It has not always been smooth-sailing for the KidSTART home visitor. Wei Qi says that when she first started, some parents would challenge her, questioning her ability to teach about parenting given that she is not a parent herself.

However, over time, the former early childhood educator and preschool principal managed to build rapport with the parents and they began to see how Wei Qi was able to engage them and their children through her warm, intentional interactions and extensive knowledge of early childhood development. They saw for themselves how well their children responded to the techniques taught by Wei Qi and eventually “let their guard down” and trusted her.

Besides giving individual attention to parents, KidSTART also leverages on peer support through its Group Connect sessions. At these sessions, parents are invited to connect with one another and are happy to exchange telephone numbers. Knowing that they all have common concerns, such as tackling sibling rivalries and ensuring child nutrition, helps to bond the parents too, says Wei Qi. KidSTART also works closely with community partners and if families require additional support, they are referred to Family Service Centres (FSCs) and Social Service Offices (SSOs)

Parents who have completed the programme still keep in touch through a WhatsApp group they created. They share baby items with one another and set up play dates among themselves. They have built their own social support network and are independently keeping their networks going, something which KidSTART supports.

For Wei Qi, KidSTART is not a one-way process. “As much as we are sharing parenting strategies with them, I think we as officers also learn a lot from the families—they are very resilient…despite the stresses they face in their lives.

“Seeing their love and care for the children is really touching and inspiring.”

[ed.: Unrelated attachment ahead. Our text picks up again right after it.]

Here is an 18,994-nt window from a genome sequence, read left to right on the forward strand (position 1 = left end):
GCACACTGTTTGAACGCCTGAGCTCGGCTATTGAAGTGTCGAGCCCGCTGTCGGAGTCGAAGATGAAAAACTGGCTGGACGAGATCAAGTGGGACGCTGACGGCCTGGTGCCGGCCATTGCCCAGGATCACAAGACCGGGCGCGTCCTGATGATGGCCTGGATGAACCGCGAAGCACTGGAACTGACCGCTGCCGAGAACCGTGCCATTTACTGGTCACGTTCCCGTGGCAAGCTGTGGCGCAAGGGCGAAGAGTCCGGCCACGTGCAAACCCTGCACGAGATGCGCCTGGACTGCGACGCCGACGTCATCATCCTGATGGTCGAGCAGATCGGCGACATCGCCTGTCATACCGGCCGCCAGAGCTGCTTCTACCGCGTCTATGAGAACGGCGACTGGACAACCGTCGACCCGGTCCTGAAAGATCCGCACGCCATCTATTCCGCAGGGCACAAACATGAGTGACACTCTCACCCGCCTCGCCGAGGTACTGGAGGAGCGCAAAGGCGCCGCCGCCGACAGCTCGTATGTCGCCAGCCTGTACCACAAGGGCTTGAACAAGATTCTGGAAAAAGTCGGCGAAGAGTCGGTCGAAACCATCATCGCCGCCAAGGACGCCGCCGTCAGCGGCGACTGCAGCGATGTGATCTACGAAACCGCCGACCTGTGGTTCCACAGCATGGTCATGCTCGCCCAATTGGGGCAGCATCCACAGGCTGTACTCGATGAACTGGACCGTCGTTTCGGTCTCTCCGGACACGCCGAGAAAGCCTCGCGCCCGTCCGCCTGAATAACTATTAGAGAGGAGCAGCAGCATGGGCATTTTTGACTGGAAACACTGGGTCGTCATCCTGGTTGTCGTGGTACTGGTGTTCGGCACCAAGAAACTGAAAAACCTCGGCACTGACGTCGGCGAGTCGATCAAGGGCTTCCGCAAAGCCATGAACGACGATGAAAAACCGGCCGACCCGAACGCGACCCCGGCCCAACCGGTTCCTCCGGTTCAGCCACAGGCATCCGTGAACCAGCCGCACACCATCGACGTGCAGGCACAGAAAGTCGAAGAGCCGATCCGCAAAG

From preschool to home: supporting a child with learning needs

Ethan Wong, like any other preschooler, enjoys playing with toy cars and Lego blocks. The bubbly five-year-old attends NTUC First Campus’ My First Skool @ Punggol Place. According to his mother Mrs Wong however, he used to have some difficulty following instructions and would be easily distracted in class.

After a screening assessment by his preschool, which identified him as eligible for early intervention services, his parents enrolled him in the Learning Support (LS) programme in September 2018. Under this programme, children with learning needs receive support in their preschools from Learning Support Educators, in areas such as handwriting, social communication, language development and literacy.

In addition to supporting Ethan once a week at his preschool, the Learning Support Educators also taught Mrs Wong how to better support her son at home. She conscientiously incorporates the toys that her son likes into step-by-step instructional games to increase his attention span for example.

Today, after eight months of early intervention support, Ethan is able to stay attentive in class and follow two- to three-step verbal instructions. Mrs Wong says such improvements take time and require support both within and outside of the classroom. “I believe parents need to take part. Parents need to go back and practise more with their kid at home,” she says.

It helps that the LS programme is conducted within the preschool. Mrs Wong does not need to seek external sources of help and can spend more time supporting her child’s development. She also finds it a useful resource for parents who may not be familiar with such programmes, and is a “good start” for children with mild learning needs.